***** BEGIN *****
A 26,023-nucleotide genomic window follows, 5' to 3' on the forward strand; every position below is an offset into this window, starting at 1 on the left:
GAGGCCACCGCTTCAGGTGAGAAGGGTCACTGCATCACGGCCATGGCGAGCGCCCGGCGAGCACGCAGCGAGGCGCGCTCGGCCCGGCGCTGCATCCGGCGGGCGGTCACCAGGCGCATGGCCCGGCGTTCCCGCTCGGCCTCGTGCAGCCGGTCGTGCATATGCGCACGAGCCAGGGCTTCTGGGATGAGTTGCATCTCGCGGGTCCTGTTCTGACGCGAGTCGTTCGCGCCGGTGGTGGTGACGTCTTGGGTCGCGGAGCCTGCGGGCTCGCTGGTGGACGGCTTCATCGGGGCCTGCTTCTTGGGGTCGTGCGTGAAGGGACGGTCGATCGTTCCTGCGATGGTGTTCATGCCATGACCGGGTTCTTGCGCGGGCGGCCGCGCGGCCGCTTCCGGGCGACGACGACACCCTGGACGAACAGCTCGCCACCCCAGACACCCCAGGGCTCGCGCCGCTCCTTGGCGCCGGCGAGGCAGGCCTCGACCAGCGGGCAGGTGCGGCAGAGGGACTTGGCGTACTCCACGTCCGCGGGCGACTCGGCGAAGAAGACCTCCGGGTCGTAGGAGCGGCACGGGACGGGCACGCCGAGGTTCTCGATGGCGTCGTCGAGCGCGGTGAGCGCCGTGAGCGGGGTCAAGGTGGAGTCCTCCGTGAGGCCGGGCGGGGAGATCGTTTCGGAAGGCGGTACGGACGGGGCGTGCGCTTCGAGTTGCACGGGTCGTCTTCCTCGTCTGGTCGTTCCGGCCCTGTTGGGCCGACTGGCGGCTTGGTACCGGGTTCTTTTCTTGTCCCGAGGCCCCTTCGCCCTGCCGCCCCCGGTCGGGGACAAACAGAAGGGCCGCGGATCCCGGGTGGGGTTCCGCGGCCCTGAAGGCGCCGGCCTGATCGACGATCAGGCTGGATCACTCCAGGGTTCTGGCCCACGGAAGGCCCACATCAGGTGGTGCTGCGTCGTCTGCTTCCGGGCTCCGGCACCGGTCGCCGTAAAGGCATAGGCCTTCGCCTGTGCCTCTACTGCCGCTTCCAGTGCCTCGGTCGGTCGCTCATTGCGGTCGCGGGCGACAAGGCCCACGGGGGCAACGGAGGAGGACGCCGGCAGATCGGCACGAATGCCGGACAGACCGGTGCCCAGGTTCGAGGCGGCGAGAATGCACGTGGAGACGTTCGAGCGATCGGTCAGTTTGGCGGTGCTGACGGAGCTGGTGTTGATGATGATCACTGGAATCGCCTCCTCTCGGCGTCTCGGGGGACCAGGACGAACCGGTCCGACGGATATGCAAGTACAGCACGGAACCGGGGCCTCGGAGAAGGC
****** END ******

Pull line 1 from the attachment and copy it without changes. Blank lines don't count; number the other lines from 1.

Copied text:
A 26,023-nucleotide genomic window follows, 5' to 3' on the forward strand; every position below is an offset into this window, starting at 1 on the left: